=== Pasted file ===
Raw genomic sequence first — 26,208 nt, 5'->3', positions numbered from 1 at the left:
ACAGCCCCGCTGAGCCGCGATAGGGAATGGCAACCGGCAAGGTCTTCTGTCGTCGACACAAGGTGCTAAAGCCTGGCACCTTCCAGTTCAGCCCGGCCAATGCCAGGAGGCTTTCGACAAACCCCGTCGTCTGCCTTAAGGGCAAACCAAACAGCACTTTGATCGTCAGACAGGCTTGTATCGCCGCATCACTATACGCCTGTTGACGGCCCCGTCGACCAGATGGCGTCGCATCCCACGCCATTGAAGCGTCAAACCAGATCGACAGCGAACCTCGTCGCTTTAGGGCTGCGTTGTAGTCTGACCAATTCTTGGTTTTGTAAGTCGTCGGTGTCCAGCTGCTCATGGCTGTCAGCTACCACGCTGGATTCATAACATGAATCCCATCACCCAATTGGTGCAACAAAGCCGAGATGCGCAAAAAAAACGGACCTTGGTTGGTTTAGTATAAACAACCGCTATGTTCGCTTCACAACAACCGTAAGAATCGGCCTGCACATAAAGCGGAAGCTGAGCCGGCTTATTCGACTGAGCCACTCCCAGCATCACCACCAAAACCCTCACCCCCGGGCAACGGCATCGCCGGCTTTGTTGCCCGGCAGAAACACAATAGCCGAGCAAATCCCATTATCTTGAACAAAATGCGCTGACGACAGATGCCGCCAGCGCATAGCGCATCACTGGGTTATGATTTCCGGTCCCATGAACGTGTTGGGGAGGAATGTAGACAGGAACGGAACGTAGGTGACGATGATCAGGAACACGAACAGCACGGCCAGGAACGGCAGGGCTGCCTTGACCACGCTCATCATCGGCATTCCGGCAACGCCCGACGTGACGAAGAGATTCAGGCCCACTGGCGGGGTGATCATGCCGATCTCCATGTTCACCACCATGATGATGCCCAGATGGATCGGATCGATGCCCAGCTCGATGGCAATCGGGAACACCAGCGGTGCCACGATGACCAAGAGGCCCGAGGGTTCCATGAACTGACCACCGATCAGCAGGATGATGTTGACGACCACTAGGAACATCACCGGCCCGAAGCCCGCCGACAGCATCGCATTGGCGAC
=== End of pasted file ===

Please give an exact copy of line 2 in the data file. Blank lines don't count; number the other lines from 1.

ACAGCCCCGCTGAGCCGCGATAGGGAATGGCAACCGGCAAGGTCTTCTGTCGTCGACACAAGGTGCTAAAGCCTGGCACCTTCCAGTTCAGCCCGGCCAATGCCAGGAGGCTTTCGACAAACCCCGTCGTCTGCCTTAAGGGCAAACCAAACAGCACTTTGATCGTCAGACAGGCTTGTATCGCCGCATCACTATACGCCTGTTGACGGCCCCGTCGACCAGATGGCGTCGCATCCCACGCCATTGAAGCGTCAAACCAGATCGACAGCGAACCTCGTCGCTTTAGGGCTGCGTTGTAGTCTGACCAATTCTTGGTTTTGTAAGTCGTCGGTGTCCAGCTGCTCATGGCTGTCAGCTACCACGCTGGATTCATAACATGAATCCCATCACCCAATTGGTGCAACAAAGCCGAGATGCGCAAAAAAAACGGACCTTGGTTGGTTTAGTATAAACAACCGCTATGTTCGCTTCACAACAACCGTAAGAATCGGCCTGCACATAAAGCGGAAGCTGAGCCGGCTTATTCGACTGAGCCACTCCCAGCATCACCACCAAAACCCTCACCCCCGGGCAACGGCATCGCCGGCTTTGTTGCCCGGCAGAAACACAATAGCCGAGCAAATCCCATTATCTTGAACAAAATGCGCTGACGACAGATGCCGCCAGCGCATAGCGCATCACTGGGTTATGATTTCCGGTCCCATGAACGTGTTGGGGAGGAATGTAGACAGGAACGGAACGTAGGTGACGATGATCAGGAACACGAACAGCACGGCCAGGAACGGCAGGGCTGCCTTGACCACGCTCATCATCGGCATTCCGGCAACGCCCGACGTGACGAAGAGATTCAGGCCCACTGGCGGGGTGATCATGCCGATCTCCATGTTCACCACCATGATGATGCCCAGATGGATCGGATCGATGCCCAGCTCGATGGCAATCGGGAACACCAGCGGTGCCACGATGACCAAGAGGCCCGAGGGTTCCATGAACTGACCACCGATCAGCAGGATGATGTTGACGACCACTAGGAACATCACCGGCCCGAAGCCCGCCGACAGCATCGCATTGGCGAC